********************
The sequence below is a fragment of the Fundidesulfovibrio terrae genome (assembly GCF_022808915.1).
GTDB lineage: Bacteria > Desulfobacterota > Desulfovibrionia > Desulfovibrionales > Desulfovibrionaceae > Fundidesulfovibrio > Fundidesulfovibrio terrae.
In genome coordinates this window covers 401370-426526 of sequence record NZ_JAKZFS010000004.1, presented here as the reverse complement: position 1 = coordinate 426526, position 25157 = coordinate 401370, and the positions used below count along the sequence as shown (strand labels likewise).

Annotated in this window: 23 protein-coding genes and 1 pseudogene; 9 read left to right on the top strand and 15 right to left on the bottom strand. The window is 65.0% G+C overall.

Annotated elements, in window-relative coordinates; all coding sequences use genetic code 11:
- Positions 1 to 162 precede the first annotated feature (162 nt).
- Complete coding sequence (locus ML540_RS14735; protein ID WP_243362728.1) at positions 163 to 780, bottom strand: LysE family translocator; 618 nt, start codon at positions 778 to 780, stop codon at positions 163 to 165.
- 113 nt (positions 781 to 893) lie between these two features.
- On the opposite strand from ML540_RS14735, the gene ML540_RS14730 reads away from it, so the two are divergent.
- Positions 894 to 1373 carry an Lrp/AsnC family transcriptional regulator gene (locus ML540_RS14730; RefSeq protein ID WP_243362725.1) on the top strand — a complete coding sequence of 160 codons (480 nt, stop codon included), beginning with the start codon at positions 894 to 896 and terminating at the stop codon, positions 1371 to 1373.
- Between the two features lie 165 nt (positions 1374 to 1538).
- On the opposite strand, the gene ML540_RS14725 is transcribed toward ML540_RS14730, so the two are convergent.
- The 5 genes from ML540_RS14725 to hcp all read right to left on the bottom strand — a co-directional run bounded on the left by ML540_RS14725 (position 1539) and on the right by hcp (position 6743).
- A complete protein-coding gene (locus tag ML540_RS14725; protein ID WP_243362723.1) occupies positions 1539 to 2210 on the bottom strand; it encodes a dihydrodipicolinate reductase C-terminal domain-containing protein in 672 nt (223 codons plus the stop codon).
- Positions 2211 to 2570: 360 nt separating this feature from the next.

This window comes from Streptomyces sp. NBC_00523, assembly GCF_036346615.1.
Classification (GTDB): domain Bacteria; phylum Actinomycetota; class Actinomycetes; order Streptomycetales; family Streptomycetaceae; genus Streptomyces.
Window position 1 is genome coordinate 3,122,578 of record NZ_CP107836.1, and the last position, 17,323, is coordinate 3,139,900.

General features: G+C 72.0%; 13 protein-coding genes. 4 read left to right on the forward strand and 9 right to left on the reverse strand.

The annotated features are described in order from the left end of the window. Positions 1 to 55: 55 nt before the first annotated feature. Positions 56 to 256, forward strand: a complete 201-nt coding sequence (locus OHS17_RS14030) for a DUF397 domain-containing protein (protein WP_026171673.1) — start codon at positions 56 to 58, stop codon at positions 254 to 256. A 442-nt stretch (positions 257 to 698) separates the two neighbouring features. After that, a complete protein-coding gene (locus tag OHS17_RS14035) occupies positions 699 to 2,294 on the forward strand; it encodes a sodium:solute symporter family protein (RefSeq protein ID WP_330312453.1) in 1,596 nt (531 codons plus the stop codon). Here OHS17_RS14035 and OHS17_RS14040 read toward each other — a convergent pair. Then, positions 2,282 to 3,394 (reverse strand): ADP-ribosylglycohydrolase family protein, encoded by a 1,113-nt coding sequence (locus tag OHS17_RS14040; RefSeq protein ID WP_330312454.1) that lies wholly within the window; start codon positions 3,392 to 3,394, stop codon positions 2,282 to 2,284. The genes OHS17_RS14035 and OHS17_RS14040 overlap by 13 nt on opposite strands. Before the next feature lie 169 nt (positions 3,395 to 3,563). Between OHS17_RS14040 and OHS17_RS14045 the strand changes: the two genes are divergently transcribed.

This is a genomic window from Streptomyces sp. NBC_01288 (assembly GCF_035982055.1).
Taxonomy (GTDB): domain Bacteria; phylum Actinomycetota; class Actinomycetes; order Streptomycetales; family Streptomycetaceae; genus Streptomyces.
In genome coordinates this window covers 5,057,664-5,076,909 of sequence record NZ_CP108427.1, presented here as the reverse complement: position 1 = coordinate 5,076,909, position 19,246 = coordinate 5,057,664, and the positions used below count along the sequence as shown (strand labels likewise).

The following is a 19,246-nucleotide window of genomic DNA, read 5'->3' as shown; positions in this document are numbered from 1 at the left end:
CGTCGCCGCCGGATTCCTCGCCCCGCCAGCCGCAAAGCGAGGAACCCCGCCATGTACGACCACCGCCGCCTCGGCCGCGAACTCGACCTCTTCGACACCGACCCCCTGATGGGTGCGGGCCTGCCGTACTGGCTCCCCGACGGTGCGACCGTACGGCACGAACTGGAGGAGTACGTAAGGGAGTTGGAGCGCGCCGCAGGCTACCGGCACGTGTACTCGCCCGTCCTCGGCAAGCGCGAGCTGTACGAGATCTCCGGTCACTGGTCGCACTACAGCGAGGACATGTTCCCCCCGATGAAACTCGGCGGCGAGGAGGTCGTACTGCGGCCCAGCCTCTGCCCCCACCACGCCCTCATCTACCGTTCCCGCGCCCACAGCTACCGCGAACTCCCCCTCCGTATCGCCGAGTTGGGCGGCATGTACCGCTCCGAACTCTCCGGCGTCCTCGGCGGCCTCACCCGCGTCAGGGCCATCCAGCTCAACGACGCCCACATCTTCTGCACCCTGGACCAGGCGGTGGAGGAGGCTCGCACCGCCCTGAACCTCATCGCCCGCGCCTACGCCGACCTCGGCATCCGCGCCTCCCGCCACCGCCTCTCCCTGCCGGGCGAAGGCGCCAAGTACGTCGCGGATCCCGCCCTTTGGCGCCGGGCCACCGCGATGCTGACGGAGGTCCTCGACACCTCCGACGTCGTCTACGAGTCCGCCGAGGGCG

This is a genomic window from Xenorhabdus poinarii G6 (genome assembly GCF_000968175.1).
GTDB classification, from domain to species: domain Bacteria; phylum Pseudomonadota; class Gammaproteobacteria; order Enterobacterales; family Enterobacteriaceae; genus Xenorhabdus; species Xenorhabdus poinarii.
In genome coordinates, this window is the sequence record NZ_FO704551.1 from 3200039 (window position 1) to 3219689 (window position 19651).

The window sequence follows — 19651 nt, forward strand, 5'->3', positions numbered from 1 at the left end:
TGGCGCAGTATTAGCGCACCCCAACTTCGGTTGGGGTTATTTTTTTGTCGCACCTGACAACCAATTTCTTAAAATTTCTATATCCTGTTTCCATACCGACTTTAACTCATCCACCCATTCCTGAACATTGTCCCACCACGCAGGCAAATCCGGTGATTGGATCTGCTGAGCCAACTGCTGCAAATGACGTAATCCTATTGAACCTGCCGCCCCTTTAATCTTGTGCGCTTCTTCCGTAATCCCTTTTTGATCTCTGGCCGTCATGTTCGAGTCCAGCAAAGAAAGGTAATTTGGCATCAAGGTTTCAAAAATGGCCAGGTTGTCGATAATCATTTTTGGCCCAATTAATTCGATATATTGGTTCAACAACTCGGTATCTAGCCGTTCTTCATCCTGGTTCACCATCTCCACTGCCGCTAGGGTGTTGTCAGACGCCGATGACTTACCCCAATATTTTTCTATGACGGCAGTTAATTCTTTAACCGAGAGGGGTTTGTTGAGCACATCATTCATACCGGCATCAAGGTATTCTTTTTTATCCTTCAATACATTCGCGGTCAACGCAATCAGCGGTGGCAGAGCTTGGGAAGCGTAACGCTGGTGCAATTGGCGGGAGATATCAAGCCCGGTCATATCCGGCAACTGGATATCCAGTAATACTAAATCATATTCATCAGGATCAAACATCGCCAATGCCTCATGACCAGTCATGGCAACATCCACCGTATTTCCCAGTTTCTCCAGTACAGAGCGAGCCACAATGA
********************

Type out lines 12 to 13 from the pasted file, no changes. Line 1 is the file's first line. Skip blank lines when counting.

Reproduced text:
- On the opposite strand, the gene ML540_RS14725 is transcribed toward ML540_RS14730, so the two are convergent.
- The 5 genes from ML540_RS14725 to hcp all read right to left on the bottom strand — a co-directional run bounded on the left by ML540_RS14725 (position 1539) and on the right by hcp (position 6743).